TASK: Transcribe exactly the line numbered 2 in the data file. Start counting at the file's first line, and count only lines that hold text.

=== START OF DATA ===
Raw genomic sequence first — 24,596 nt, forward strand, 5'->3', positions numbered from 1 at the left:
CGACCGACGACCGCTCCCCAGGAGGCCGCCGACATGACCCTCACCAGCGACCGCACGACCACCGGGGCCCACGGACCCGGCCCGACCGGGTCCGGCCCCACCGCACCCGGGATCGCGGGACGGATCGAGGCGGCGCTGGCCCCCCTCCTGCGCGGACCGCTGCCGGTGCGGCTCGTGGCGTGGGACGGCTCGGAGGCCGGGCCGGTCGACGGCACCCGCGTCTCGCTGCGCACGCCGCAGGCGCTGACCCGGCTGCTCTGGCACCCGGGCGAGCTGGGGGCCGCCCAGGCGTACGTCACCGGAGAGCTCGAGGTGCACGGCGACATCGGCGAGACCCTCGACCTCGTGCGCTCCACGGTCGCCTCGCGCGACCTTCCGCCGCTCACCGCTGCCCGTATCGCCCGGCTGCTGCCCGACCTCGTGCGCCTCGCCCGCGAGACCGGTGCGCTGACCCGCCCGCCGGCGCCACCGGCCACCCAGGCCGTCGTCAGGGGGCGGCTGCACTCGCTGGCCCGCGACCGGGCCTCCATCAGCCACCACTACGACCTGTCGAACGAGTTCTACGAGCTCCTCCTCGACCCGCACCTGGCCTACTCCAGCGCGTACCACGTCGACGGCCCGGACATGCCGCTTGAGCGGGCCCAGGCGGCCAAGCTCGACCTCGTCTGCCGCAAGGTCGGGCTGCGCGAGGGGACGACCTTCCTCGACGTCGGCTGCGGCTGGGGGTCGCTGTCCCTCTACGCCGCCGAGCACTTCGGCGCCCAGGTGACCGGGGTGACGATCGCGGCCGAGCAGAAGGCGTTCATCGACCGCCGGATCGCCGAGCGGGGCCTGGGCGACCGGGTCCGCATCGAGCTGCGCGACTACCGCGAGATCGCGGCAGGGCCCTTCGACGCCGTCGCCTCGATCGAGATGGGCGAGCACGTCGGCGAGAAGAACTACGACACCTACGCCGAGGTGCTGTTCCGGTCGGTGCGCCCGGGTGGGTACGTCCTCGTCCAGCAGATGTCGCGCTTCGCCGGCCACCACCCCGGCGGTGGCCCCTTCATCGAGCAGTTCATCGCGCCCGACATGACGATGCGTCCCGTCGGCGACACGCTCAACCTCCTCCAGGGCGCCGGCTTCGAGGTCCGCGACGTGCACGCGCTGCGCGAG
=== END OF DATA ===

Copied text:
CGACCGACGACCGCTCCCCAGGAGGCCGCCGACATGACCCTCACCAGCGACCGCACGACCACCGGGGCCCACGGACCCGGCCCGACCGGGTCCGGCCCCACCGCACCCGGGATCGCGGGACGGATCGAGGCGGCGCTGGCCCCCCTCCTGCGCGGACCGCTGCCGGTGCGGCTCGTGGCGTGGGACGGCTCGGAGGCCGGGCCGGTCGACGGCACCCGCGTCTCGCTGCGCACGCCGCAGGCGCTGACCCGGCTGCTCTGGCACCCGGGCGAGCTGGGGGCCGCCCAGGCGTACGTCACCGGAGAGCTCGAGGTGCACGGCGACATCGGCGAGACCCTCGACCTCGTGCGCTCCACGGTCGCCTCGCGCGACCTTCCGCCGCTCACCGCTGCCCGTATCGCCCGGCTGCTGCCCGACCTCGTGCGCCTCGCCCGCGAGACCGGTGCGCTGACCCGCCCGCCGGCGCCACCGGCCACCCAGGCCGTCGTCAGGGGGCGGCTGCACTCGCTGGCCCGCGACCGGGCCTCCATCAGCCACCACTACGACCTGTCGAACGAGTTCTACGAGCTCCTCCTCGACCCGCACCTGGCCTACTCCAGCGCGTACCACGTCGACGGCCCGGACATGCCGCTTGAGCGGGCCCAGGCGGCCAAGCTCGACCTCGTCTGCCGCAAGGTCGGGCTGCGCGAGGGGACGACCTTCCTCGACGTCGGCTGCGGCTGGGGGTCGCTGTCCCTCTACGCCGCCGAGCACTTCGGCGCCCAGGTGACCGGGGTGACGATCGCGGCCGAGCAGAAGGCGTTCATCGACCGCCGGATCGCCGAGCGGGGCCTGGGCGACCGGGTCCGCATCGAGCTGCGCGACTACCGCGAGATCGCGGCAGGGCCCTTCGACGCCGTCGCCTCGATCGAGATGGGCGAGCACGTCGGCGAGAAGAACTACGACACCTACGCCGAGGTGCTGTTCCGGTCGGTGCGCCCGGGTGGGTACGTCCTCGTCCAGCAGATGTCGCGCTTCGCCGGCCACCACCCCGGCGGTGGCCCCTTCATCGAGCAGTTCATCGCGCCCGACATGACGATGCGTCCCGTCGGCGACACGCTCAACCTCCTCCAGGGCGCCGGCTTCGAGGTCCGCGACGTGCACGCGCTGCGCGAG